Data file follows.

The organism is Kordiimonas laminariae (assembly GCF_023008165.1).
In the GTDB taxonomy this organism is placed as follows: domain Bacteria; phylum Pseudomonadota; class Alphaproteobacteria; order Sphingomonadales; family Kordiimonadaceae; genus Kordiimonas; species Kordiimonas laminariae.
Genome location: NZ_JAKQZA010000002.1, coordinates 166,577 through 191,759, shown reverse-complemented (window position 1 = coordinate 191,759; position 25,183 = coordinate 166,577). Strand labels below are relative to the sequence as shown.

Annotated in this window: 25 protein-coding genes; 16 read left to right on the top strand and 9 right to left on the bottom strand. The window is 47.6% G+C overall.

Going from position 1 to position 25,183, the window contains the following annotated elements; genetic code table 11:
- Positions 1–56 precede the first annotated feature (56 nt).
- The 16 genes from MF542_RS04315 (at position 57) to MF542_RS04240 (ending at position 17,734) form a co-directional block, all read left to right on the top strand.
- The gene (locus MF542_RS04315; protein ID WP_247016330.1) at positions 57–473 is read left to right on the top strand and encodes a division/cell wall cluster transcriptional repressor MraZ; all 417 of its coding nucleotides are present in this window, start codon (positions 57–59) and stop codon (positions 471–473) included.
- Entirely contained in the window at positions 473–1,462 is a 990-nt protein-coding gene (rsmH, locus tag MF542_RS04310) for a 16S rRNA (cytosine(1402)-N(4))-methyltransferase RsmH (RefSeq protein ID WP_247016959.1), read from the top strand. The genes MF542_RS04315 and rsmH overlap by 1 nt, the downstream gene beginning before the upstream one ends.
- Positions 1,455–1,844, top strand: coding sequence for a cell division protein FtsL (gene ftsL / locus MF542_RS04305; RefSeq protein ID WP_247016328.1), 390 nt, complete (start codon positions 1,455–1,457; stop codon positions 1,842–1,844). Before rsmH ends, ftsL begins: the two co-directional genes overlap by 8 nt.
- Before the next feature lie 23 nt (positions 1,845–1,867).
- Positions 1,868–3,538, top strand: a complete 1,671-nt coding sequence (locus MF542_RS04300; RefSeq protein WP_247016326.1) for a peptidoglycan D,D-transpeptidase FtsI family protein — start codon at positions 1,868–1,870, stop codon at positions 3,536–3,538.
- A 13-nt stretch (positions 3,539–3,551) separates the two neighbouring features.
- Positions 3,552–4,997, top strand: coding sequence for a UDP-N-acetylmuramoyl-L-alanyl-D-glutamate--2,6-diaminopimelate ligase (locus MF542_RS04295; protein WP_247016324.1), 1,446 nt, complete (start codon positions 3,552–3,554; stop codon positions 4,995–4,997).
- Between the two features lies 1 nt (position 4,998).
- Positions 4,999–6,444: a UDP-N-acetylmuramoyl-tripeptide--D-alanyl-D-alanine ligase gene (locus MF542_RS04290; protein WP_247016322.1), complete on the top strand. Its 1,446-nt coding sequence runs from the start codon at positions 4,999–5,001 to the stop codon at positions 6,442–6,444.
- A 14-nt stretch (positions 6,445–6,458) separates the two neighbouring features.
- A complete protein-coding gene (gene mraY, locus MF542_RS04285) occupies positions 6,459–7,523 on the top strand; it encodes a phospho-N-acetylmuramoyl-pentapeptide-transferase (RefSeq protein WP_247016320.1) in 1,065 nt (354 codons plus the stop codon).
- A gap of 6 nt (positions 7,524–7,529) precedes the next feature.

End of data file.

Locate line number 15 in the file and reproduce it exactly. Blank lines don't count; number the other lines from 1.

- Between the two features lies 1 nt (position 4,998).